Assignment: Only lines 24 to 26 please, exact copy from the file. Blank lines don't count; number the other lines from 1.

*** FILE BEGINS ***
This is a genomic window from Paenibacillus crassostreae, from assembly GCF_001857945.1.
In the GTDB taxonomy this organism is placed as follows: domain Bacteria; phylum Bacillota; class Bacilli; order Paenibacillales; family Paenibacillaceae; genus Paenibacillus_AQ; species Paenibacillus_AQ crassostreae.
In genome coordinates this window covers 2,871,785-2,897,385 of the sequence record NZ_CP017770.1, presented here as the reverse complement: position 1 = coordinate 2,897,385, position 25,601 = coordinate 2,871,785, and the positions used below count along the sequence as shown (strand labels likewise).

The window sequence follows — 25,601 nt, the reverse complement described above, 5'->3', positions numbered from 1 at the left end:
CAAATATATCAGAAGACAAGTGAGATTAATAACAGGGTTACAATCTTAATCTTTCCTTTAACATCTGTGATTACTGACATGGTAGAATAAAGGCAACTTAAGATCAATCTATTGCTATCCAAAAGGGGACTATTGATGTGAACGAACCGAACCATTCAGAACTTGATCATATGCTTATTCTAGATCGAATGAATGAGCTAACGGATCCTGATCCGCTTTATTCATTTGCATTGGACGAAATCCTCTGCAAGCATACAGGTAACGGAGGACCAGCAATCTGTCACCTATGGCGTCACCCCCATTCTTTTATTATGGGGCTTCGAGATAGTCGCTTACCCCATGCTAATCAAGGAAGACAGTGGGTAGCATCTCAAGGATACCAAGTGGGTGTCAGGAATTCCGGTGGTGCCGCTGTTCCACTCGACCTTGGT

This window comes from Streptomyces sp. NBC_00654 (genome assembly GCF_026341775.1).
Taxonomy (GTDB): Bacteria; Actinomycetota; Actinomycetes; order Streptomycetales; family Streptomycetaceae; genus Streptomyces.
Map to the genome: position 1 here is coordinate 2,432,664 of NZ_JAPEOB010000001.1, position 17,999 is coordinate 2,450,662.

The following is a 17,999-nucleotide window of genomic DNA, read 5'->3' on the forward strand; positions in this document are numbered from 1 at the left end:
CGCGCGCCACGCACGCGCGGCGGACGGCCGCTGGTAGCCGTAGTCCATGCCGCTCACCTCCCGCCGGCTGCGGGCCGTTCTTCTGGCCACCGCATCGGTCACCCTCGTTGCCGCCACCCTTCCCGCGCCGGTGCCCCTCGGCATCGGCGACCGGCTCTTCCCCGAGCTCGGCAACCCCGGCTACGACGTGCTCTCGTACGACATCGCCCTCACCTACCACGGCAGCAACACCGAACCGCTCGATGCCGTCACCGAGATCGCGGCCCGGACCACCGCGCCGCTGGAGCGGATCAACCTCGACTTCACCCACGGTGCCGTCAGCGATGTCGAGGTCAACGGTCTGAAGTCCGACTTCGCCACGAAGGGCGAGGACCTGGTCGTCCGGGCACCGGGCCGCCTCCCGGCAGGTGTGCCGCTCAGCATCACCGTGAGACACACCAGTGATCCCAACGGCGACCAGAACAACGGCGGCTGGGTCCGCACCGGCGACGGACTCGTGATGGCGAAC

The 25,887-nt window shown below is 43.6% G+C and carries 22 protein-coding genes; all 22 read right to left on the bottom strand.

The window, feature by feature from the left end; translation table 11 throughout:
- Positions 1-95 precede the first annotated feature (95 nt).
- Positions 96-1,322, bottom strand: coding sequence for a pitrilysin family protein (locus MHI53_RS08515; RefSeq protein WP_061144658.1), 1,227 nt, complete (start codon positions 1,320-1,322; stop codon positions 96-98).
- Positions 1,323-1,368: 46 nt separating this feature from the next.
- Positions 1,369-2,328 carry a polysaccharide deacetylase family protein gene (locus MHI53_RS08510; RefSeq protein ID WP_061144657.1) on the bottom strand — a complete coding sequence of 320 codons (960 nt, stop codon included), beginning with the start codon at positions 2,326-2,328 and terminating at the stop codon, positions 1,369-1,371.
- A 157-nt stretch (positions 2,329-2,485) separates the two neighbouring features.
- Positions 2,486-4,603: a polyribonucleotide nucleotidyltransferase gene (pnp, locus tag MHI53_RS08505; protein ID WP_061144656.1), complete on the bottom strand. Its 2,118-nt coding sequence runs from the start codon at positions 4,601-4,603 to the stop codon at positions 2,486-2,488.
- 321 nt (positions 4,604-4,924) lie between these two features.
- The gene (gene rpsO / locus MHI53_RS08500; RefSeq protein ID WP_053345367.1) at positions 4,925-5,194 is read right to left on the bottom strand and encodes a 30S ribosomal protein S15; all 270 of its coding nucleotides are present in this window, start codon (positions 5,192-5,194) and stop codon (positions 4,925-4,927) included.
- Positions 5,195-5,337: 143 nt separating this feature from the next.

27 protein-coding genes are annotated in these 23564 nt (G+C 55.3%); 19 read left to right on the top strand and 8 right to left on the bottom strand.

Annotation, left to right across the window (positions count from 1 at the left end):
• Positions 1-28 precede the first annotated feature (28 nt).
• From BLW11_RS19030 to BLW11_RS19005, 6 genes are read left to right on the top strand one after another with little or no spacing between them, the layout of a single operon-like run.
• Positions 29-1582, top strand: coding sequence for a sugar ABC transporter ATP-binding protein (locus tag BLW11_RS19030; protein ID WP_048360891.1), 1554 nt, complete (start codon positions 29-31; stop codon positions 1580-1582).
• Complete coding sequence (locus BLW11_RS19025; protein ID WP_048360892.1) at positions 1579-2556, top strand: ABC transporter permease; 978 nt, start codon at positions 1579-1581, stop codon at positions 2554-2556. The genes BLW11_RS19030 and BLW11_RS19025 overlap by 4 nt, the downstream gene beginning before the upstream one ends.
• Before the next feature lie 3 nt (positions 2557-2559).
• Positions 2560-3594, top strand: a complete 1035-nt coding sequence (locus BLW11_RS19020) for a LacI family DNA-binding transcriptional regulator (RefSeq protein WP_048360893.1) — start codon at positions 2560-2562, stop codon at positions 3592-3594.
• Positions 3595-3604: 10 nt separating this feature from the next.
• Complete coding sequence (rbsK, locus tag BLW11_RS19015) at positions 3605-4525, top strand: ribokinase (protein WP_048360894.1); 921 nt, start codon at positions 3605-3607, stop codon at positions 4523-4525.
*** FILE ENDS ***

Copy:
• Positions 1-28 precede the first annotated feature (28 nt).
• From BLW11_RS19030 to BLW11_RS19005, 6 genes are read left to right on the top strand one after another with little or no spacing between them, the layout of a single operon-like run.
• Positions 29-1582, top strand: coding sequence for a sugar ABC transporter ATP-binding protein (locus tag BLW11_RS19030; protein ID WP_048360891.1), 1554 nt, complete (start codon positions 29-31; stop codon positions 1580-1582).